Users say the move makes sense but the proof will be in the pudding.
Now that its wrapped up the big integration work with its major R11 releases, CA plans quick integration releases to capitalize on the common services exploited by the R11 releases.
The first quick release involves the combination of CAs Service Desk and Harvest change management software and initial integration of the Niku Clarity project portfolio management software that CA acquired last summer.
Click here to read about CAs Web-based database control center.
The combination of the three applications is intended to bring coherence to life cycle management of IT resources and automate the steps required to resolve the problem and close out a trouble ticket. If the required fix includes changes to application code, that change is part of the automated workflow.
"A developer is working, and suddenly a project shows up and [the system] says, Put that on hold and work on this. When that change is done, we go to [the] service desk and close the issue," said Jacob Lamm, general manager of CAs Business Service Optimization unit, in Islandia, N.Y.
"It makes perfect sense. Ive been waiting for them to do this," said Chip Gliedman, an analyst at Forrester Research, in Cambridge, Mass. "The outcome of a problem is a change request. As systems or people have issues, someone has to diagnose [them and] put through the changes to configuration, which means making code changes, scheduling them and putting them out there," Gliedman said.
Along with those tasks are scheduled enhancements that need to be bundled and released, as well as business strategy and prioritizing to provide the best business value with the available resources, he said.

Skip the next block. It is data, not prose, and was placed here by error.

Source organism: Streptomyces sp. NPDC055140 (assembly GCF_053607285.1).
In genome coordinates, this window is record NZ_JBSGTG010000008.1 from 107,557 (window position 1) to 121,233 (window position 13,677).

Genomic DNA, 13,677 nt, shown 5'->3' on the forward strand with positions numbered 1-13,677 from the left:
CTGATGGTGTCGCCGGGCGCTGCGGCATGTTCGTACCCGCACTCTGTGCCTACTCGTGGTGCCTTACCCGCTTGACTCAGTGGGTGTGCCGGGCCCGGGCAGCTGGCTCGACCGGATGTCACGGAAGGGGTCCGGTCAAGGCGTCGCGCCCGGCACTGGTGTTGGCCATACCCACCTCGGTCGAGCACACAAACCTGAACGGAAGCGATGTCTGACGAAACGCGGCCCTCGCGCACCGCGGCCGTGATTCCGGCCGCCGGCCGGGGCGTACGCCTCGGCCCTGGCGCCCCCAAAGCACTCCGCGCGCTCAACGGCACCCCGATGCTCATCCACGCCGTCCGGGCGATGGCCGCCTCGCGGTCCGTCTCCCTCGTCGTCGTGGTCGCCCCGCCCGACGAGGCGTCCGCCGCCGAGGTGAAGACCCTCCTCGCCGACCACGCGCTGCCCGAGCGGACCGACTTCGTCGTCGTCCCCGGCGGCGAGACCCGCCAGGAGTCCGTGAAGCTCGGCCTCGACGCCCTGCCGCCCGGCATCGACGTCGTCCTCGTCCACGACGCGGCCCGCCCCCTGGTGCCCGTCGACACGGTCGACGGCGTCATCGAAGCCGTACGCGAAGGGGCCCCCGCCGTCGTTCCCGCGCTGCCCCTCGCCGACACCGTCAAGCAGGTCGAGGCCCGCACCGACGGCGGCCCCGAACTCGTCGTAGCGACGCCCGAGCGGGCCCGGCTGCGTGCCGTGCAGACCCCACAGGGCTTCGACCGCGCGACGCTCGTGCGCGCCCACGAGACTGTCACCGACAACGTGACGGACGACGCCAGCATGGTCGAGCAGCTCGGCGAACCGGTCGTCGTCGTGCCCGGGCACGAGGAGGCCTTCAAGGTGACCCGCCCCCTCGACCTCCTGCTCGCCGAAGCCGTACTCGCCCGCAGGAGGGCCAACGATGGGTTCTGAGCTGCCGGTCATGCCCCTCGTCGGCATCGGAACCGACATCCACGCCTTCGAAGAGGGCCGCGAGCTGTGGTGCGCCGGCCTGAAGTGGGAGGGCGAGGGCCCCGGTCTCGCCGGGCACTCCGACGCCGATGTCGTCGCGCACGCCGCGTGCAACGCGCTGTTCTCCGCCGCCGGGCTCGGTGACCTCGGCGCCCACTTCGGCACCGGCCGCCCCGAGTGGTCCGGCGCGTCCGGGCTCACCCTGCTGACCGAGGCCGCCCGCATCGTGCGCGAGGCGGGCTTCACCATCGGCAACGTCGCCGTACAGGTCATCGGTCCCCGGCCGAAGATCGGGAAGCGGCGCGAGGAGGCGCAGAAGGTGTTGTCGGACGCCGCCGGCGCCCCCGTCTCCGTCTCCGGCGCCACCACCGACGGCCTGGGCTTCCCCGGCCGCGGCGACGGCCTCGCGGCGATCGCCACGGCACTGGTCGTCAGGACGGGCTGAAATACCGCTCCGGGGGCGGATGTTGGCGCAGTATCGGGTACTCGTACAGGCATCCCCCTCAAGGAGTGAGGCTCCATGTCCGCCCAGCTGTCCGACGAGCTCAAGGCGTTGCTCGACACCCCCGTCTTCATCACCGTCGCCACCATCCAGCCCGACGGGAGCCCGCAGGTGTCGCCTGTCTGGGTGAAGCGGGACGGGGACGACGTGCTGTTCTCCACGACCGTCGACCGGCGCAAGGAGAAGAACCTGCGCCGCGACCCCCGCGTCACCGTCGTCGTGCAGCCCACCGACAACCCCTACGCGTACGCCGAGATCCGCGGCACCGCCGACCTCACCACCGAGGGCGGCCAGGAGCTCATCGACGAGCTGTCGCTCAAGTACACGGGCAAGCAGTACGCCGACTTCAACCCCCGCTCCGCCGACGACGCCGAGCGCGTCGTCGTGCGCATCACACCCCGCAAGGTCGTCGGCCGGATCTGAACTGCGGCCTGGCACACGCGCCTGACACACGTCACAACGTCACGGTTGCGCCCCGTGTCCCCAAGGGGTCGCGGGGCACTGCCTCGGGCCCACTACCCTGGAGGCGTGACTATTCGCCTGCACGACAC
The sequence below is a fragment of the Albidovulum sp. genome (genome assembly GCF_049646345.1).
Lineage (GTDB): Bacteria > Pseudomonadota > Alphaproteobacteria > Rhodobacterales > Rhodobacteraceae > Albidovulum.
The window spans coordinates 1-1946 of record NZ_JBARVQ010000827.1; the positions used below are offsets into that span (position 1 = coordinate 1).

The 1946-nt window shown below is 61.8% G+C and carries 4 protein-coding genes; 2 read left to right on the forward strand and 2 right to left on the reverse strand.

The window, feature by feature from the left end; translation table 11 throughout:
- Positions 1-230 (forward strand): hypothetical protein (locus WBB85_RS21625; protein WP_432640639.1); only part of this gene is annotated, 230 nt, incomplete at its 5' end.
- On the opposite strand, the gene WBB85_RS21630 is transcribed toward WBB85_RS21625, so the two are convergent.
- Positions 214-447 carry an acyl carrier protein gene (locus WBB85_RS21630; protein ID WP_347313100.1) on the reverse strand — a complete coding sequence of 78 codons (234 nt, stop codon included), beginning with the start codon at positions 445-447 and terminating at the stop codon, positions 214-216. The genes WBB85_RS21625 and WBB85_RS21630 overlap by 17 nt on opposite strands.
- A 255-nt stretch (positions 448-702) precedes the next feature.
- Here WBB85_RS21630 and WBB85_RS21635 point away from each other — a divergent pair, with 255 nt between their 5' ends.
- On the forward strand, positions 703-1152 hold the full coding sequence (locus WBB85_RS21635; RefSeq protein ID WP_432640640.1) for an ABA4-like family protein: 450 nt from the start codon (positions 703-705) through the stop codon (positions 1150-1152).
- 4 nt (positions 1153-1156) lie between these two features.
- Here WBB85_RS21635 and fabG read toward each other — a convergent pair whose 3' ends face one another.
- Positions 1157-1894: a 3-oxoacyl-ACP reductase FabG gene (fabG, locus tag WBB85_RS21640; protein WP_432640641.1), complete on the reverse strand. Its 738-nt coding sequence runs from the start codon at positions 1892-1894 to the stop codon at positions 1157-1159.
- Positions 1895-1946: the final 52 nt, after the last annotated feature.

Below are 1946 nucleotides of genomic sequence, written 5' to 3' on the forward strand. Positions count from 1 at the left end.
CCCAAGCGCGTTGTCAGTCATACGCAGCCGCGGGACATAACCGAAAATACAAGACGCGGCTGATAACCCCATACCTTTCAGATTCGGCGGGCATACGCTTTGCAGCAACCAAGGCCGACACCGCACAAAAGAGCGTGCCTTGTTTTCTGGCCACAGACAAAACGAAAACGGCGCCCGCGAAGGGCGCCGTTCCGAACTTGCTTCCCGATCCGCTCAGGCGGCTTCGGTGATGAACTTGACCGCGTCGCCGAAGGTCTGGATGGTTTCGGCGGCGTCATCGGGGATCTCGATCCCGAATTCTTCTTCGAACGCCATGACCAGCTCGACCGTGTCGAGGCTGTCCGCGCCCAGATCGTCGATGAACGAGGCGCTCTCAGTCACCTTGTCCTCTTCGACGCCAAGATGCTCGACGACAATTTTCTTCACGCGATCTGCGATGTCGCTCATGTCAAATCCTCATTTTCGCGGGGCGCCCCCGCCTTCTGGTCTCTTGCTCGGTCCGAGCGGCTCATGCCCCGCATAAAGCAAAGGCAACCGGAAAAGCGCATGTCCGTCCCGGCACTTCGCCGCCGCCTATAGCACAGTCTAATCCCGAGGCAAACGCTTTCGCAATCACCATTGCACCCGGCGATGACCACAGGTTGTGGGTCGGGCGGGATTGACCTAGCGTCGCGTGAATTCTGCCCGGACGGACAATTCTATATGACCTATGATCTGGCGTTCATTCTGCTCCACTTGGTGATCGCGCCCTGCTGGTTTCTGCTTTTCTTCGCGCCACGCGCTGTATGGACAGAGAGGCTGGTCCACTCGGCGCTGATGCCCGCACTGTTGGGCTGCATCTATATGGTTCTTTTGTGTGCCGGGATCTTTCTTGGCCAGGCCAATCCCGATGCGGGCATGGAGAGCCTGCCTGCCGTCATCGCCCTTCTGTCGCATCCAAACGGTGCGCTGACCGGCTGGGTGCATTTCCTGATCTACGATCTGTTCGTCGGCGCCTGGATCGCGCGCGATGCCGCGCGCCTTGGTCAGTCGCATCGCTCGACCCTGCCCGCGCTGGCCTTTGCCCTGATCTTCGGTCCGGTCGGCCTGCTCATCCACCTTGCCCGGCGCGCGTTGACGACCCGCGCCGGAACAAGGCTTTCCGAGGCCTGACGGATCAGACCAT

Apparently, a few current CA change management users have been waiting for this integration as well, according to Ross Markley, president of Life Cycle Management Consulting Services as well as the Life Cycle Management User Group, in Tampa, Fla.
"This news will [resonate] with the users. It will make their [IT] shops run better with less human involvement and more automation," Markley said. Markley helped form the 132-member user group, which is focused on the integration of CAs mainframe and distributed systems change management products.
Other CA Service Desk users were less enthusiastic. "The integration is a nice feature, but its not the only reason Im buying [project portfolio management] software," said Harry Butler, support center manager at EFW, in Fort Worth, Texas. Butler said he is evaluating a similar offering from Pacific Edge Software as EFW looks "for ways to improve our business and monitor and maintain costs."
The integration of the three offerings from CA is available now. But it could take users as long as six months to implement the combined integrated offerings, Markley said. "Its a tricky challenge. It has to be thought out and implemented correctly [to yield productivity savings]," he said.
CA is also moving forward with its business service optimization strategy on other fronts. As competition heats up among the four major enterprise management providers around CMDBs (configuration management databases), CA this summer will offer a version of CMDB unbundled from its Service Desk suite.
CA was driven by customers and the market to make the CMDB available separately to allow an "apples-to-apples" comparison with competing CMDBs as well as allow prospective customers to "leverage existing investments in other products," said Lamm.
The unbundling could also be CAs response to a competitive threat from rival BMC Software, which hopes to establish its own CMDB as an industry standard, according to Gliedman.
"The CMDB has no value on its own, but having it separated from other tools allows a company to put that in and use it as a repository for multiple applications," Gliedman said.
Despite CAs efforts to build momentum on the strength of its integration efforts, the company cant seem to put its troubles behind it.
Last week, Chief Financial Officer Robert Davis announced his departure, following the announced departures of Chief Technology Officer Mark Barrenechea and Chief Operating Officer Jeff Clarke. While Clarke and Barrenechea both left to pursue new career opportunities, no reason was stated for Davis departure.
In late April, the company said it would not meet its earlier revenue or earnings estimates.
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